In one immersive reality experience, children are instructed to lie still to protect a character - such as Pikachu or a Pokemon character - from falling from a roller coaster.

“We use games and tell them stories to guide them through staying still. This is enhanced by the fact that they are surrounded with these moving images that make it seem like real life,” Lee said.

With the help of actual radiation therapists, academics and the parents themselves, the workshops reduced the need for anesthesia among 81% of children who participated in the training.

“If they manage to lie flat for 35 times by themselves, we don’t need sedation. We save them from 35 times of sedation,” Lee added.

Another representative of the team said that what HKPU teaches its students is to harness available technology to make radiation therapy “less of a hardship” for children and their parents.

Students in the social sciences can also benefit from immersive reality classrooms by holding semi-"exposure" trips combining video clips taken while on a community visit and virtual reality.

Open for the use of students from all disciplines, the HIVE room can also simulate fire outbreaks and project the facilities for medical procedures and aircraft maintenance to prepare students in a controlled environment before their skills are put to the test.

A screengrab from the HIVE team's demonstration of how the virtual reality classroom can be used to prepare children cancer patients for radiotherapy sessions.
Cristina Chi

In the Philippines, the country's agency focused on technical vocational education, the Technical Education and Skills Development Authority, has also pilot tested the use of extended reality (XR) technology to train students in handling heavy equipment. 

Specifically, seven TESDA students have mastered the use of XR technology and passed their ceritification in Heavy Equipment Operations - Hydraulic Excavator.

Maritime knowledge enhanced by simulator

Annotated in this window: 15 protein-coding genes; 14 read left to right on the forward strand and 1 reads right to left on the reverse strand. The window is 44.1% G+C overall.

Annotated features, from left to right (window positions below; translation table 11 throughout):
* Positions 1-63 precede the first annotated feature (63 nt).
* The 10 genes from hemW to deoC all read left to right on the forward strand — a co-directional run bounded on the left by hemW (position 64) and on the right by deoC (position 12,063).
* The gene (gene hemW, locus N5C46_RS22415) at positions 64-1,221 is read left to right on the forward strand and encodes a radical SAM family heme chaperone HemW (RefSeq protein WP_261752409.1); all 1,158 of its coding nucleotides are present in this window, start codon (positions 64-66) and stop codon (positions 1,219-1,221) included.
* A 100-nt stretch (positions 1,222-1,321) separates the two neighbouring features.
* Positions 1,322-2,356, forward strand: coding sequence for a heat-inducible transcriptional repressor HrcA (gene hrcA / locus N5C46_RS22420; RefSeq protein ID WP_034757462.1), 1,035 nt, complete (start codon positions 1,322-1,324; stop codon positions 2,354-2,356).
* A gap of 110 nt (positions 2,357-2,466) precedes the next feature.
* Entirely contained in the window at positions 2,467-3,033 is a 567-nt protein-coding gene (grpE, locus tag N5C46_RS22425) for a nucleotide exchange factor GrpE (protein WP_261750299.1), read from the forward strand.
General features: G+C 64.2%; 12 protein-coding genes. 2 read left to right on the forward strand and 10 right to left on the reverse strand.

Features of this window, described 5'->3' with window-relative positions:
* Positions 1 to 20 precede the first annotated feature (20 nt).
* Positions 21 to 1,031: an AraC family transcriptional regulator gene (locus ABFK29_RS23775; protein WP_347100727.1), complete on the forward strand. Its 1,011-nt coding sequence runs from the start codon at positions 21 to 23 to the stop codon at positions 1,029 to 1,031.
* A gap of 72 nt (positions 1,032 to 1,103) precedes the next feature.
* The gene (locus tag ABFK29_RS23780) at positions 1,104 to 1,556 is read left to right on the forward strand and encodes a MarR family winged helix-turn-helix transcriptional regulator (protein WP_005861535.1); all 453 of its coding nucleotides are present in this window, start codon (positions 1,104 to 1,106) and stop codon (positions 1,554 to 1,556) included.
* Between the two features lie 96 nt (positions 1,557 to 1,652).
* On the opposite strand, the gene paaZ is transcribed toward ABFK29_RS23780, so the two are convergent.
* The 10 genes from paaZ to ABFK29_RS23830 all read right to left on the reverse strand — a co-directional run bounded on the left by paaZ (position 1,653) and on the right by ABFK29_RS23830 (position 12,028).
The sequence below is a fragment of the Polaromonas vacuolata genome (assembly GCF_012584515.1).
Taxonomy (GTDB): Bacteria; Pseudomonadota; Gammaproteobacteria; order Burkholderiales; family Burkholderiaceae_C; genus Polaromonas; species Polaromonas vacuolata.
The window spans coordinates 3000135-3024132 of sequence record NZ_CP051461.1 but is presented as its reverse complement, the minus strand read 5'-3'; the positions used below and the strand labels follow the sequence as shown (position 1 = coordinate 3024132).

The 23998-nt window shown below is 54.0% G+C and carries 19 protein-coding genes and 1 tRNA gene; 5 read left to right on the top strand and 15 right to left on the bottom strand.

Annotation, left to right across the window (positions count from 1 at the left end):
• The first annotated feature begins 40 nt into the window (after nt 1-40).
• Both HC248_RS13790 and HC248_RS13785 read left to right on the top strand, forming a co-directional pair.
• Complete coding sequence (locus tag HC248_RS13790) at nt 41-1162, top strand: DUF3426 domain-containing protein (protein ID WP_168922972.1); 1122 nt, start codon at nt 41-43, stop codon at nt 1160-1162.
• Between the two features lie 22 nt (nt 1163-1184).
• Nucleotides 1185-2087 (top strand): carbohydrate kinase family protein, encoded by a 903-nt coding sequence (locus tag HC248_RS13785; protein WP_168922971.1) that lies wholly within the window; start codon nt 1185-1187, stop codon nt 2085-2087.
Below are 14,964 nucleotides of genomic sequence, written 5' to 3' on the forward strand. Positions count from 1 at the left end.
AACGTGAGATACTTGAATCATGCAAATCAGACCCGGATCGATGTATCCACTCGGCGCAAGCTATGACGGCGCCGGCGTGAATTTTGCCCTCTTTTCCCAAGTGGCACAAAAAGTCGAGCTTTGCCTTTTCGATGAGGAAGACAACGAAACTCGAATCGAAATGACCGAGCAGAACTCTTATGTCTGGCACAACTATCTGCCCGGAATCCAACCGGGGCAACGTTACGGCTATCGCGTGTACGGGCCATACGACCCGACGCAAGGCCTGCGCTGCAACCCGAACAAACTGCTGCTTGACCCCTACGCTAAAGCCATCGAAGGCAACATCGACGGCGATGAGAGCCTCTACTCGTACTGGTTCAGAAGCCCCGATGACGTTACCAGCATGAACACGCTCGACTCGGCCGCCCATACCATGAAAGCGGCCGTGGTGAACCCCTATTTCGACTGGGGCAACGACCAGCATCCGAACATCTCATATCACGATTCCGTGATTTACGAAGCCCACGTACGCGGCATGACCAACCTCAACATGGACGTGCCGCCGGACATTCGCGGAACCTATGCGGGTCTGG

Around the world, maritime education and training require the use of simulators, which is guided by international standards. HKPU also uses a simulator to train its students to practice operating modern mega-ships and honing their proficiency in operating various ship bridge equipment.

The university’s Maritime Simulation Laboratory provides students with the actual dashboard they have to master in dealing with potential risks during night voyages in tight channels or ports, or in poor visibility.

For instance, under the guidance of their instructors, students take control of a 430-meter-long container ship during a nighttime journey from Hong Kong to Mainland China. 

This training helps students improve their lookout skills, ship command, navigation, radar use, and electronic chart operation.

Hong Kong's maritime simulator lets students experience navigating ships within the university.
Cristina Chi

An HKPU professor said that besides the need for funding to make their programs successful, industry partnerships form the “bread and butter” of their education services.

“It is good to have long-term strategic partnerships with companies, because we take the request and advice or suggestions and then we can convert that into new features (of our programs),” the HKPU professor said.


Disclosure: Reporting for this story was made possible with support from the Hong Kong Government's Information Services Department (ISD). This article was produced following editorial guidelines and ISD did not have input on how the story would be written.